Austin Jenkins

Olympia Correspondent

Since January 2004, Austin Jenkins has been the Olympia-based political reporter for the Northwest News Network. In that position, Austin covers Northwest politics and public policy as well as the Washington State legislature. You can also see Austin on television as host of TVW's (the C-SPAN of Washington State) Emmy-nominated public affairs program "Inside Olympia."

Prior to joining the Northwest News Network, Austin worked as a television reporter in Seattle, Portland and Boise. Austin is a graduate of Garfield High School in Seattle and Connecticut College in New London, Connecticut. Austin’s reporting has been recognized with awards from the Association of Capitol Reporters and Editors, Public Radio News Directors Incorporated and the Society of Professional Journalists.

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One day after the state got a favorable revenue forecast, Washington Governor Jay Inslee said he no longer believes the $1.4 billion tax package he proposed in December is necessary.

Marijuana sales and a recovering housing market should help boost Washington tax collections by more than $300 million over the next two years.

Washington’s 30-day special session is more than half over and there is still no sign of a budget deal.

Mentally ill inmates continue to languish in Washington jails despite a recent federal judge’s ruling that the practice is unconstitutional.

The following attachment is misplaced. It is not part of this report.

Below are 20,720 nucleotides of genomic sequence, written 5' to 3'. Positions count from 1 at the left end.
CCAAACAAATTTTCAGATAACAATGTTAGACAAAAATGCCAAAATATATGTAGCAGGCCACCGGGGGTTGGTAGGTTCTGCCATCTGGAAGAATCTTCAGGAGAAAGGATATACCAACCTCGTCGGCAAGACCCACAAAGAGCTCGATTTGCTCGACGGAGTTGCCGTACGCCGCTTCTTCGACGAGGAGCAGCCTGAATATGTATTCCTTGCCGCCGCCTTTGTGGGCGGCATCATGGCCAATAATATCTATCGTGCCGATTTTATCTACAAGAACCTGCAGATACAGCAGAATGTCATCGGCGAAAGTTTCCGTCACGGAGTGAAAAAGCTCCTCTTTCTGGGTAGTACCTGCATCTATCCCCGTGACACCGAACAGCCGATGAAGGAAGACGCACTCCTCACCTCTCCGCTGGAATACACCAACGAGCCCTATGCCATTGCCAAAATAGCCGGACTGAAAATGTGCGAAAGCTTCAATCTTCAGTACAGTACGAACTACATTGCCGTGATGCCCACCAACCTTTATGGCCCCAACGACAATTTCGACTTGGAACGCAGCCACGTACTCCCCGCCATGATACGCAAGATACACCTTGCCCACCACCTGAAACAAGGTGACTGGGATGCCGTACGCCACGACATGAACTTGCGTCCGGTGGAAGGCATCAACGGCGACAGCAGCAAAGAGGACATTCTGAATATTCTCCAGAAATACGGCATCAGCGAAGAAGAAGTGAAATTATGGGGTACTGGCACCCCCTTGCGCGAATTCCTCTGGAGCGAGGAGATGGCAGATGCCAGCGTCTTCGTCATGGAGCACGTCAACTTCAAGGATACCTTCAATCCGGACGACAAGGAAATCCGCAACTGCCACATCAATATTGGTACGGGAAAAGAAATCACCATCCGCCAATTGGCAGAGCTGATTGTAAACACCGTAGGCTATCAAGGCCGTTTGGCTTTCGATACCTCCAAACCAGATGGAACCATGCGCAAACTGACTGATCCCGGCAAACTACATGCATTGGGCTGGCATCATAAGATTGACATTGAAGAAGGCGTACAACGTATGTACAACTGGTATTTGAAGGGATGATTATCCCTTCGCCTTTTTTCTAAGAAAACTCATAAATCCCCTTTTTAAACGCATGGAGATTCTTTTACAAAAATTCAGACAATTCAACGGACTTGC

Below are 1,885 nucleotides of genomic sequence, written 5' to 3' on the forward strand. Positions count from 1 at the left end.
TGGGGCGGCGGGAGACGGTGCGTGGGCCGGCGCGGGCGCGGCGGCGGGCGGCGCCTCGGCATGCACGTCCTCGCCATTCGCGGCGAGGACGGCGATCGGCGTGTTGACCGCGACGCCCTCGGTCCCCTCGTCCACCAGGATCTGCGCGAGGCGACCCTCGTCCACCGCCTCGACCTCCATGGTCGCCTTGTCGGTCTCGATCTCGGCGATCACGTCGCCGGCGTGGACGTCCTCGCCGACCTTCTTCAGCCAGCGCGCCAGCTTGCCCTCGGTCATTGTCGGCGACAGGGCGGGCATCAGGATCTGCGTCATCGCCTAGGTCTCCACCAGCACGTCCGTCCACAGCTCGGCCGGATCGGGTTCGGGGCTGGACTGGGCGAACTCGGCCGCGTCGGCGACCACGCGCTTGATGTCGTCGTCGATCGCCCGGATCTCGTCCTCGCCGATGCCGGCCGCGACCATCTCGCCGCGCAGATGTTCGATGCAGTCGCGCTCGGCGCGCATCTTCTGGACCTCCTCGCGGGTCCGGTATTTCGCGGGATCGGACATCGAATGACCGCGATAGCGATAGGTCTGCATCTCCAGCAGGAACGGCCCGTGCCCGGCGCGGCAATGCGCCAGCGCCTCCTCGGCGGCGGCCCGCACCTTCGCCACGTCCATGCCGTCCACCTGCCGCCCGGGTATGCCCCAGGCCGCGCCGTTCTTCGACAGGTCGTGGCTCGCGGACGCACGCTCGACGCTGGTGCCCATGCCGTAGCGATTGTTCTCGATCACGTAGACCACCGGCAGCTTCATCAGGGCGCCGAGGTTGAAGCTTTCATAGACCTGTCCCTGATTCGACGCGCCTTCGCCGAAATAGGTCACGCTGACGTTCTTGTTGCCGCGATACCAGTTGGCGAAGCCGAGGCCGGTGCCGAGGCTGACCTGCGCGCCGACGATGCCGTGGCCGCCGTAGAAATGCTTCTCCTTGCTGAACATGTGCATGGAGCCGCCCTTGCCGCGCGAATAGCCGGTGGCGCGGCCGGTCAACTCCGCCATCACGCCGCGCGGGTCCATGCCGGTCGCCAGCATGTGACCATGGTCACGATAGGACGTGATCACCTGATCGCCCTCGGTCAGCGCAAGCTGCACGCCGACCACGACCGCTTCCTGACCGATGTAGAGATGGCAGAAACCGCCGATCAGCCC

It’s been nearly two years since Joel Reuter fired a pistol from his condo balcony and was shot to death by Seattle police. Thursday, Governor Jay Inslee signed “Joel’s Law.”

By 2018, the state of Washington should have a treasure trove of data on the cost and quality of health care.

Washington lawmakers are taking heat for an 11 percent pay raise they didn’t ask for.

Washington Speaker of the House Frank Chopp said “now is not the time” to try to impeach indicted State Auditor Troy Kelley and that it would be a distraction.

Why would someone who had been accused of financial misdeeds run for political office? That’s a recurring question in the case of indicted Washington State Auditor Troy Kelley.

The first-term Democrat is accused of corrupt business practices and tax evasion -- allegations that have dogged him since before he ran for statewide office.

Now, Kelley has pleaded not guilty to federal charges and is on leave.

An impressive résumé

Washington State Auditor Troy Kelley was elected to root out waste and fraud in state and local government. Now, the first-term Democrat faces federal charges that he defrauded escrow company customers and the IRS.

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